{
	class Test
	{
		public string Field1 { get; set; }
		public string Field2 { get; set; }
		public string Field3 { get; set; }
		public string Field4 { get; set; }

		public Test()
		{
			Field1 = "test1";
			Field2 = "test2";
			Field3 = "test3";
			Field4 = "test4";
		}

		public string this[int i]
		{
			get { return (from field in typeof(Test).GetProperties() where field.Name.Equals(string.Format("Field{0}", i)) select (string)field.GetValue(this, null)).FirstOrDefault(); }
			set { (from field in typeof(Test).GetProperties() where field.Name.Equals(string.Format("Field{0}", i)) select field).FirstOrDefault().SetValue(this, value, null); }
		}
	}

	class Program
	{
		static void Main(string[] args)
		{
			Test tst = new Test();
			string str = string.Empty;
			Console.WriteLine("This works");
			for (int i = 0; i < 4; i++)
				str = string.Format("{0}{1}+,", str, tst[i + 1]);
			Console.WriteLine(str);

			Console.WriteLine();
			str = string.Empty;

			Console.WriteLine("Added error checking and forced an error");
			for (int i = 0; i < 5; i++)
				str = string.Format("{0}{1}+,", str, !string.IsNullOrEmpty(tst[i + 1]) ? tst[i + 1] : string.Format("Field or value for Test{0}; does not exist", i + 1));
			Console.WriteLine(str);

			Console.WriteLine();
			str = string.Empty;

			Console.WriteLine("Now lets really get wild");
			tst[1] = "Changed1";
			tst[2] = "Changed2";
			tst[3] = "Changed3";
			// Forcing an error
			try { tst[5] = "Changed5"; }
			catch (Exception) { Console.WriteLine("Oops, you can't do that"); }
			Console.WriteLine();

			for (int i = 0; i < 5; i++)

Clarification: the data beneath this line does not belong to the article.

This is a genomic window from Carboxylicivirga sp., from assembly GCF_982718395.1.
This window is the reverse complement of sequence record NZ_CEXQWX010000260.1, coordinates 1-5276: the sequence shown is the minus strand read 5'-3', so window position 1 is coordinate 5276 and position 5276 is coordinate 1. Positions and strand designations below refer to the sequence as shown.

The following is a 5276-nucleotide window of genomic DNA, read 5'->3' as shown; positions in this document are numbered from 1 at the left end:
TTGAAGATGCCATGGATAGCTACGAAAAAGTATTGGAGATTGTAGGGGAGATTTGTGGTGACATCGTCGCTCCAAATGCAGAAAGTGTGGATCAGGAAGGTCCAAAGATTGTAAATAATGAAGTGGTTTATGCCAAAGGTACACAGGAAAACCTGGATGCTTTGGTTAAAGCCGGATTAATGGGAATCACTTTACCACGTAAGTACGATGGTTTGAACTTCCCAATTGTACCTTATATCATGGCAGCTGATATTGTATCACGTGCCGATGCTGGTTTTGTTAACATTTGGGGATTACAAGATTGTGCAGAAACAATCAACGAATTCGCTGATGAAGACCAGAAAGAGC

str = string.Format("{0}{1}+,", str, !string.IsNullOrEmpty(tst[i + 1]) ? tst[i + 1] : string.Format("Field or value for Test{0}; does not exist", i + 1));
			Console.WriteLine(str);
			Console.ReadLine();
		}
	}
}

Open in new window


Now produces the following output:Capture.JPG
-saige-
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käµfm³d 👽Commented:
; )
0
Jacques Bourgeois (James Burger)PresidentCommented:
Personally, I would have designed the class so that these fields are an array. It would then be very easy to look through them. It would also enable you to easily add new fields later on without causing problems with existing applications.
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Richard LeeSoftware EnthusiastCommented:
I would firstly reevaluate why you wish to take this approach. If you wish to access the properties by an index I would suggest using a collection based approach.

If you expand on your requirements then I believe a better approach could be provided. While the code samples above solve your problem, as highlighted these approached are prone to bugs creeping into your application. I would warn that spend some time to evaluate your requirements and come up with a better architectural approach as opposed to a quick hack.

public string[] Field { get; set; }

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This code would be way more resilient in the long run. I offer credit to @Jacques Bourgeois as he suggested this before I even viewed the question. I simply elaborate and stress, since I have been down this path many times. There is no compromise for good architectural designs.
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pclarke7Author Commented:
Thanks to all for your comments. Index operator is exactly what I was looking for and the various implementations of it were great to see. I don't think that there are any design issues here as the data that I am trying to access by index is not related in such a way that i should be placed into an array. I just happen to have a lot of data that can be accessed easier and cleaner by index. I am a big fan of  strongly typed data however there are times when accessing this data is best done by index.

regards
Pat